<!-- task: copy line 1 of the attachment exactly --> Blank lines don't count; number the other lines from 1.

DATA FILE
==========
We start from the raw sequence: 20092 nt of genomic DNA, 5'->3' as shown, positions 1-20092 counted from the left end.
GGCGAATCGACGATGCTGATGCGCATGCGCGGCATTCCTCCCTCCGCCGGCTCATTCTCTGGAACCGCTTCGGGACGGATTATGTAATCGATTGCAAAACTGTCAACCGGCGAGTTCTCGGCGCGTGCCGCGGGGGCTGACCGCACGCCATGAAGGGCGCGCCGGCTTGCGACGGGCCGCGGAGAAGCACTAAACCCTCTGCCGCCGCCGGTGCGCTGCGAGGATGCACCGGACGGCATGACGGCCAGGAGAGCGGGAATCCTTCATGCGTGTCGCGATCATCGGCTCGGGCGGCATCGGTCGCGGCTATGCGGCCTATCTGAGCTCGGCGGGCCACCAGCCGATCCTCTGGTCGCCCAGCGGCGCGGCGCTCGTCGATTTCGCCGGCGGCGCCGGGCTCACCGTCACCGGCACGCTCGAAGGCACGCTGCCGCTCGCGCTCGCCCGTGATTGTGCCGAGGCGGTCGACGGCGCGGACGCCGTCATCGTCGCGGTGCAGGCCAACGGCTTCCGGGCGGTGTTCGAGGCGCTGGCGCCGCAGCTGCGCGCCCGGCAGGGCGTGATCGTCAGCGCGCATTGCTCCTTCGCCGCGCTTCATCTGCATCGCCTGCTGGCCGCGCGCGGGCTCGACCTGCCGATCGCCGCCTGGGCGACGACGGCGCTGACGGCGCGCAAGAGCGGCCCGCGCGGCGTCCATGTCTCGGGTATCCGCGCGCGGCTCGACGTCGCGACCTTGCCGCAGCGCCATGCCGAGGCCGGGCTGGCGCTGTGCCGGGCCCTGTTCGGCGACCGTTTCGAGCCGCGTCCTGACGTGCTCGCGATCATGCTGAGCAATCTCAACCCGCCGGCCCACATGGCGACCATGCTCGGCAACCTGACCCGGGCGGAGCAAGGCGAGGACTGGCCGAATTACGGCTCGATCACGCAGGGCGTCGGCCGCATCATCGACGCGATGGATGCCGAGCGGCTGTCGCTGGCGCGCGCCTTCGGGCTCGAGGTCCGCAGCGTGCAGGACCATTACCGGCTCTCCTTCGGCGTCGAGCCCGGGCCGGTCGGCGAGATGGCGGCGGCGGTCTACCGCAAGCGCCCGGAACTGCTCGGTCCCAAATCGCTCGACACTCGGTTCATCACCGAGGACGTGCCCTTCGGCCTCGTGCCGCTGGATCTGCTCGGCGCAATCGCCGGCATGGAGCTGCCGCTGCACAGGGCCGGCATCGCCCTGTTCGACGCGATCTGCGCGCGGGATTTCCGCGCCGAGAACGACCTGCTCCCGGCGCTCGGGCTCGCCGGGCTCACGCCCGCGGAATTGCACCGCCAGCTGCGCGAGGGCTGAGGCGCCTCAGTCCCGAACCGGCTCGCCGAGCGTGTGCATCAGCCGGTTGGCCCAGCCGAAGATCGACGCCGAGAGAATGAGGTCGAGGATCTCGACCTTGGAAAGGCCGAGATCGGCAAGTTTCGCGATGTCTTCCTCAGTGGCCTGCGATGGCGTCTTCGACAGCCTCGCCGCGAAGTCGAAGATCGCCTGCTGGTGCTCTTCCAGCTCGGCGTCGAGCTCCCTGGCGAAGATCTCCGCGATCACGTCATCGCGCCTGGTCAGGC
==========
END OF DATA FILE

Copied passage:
We start from the raw sequence: 20092 nt of genomic DNA, 5'->3' as shown, positions 1-20092 counted from the left end.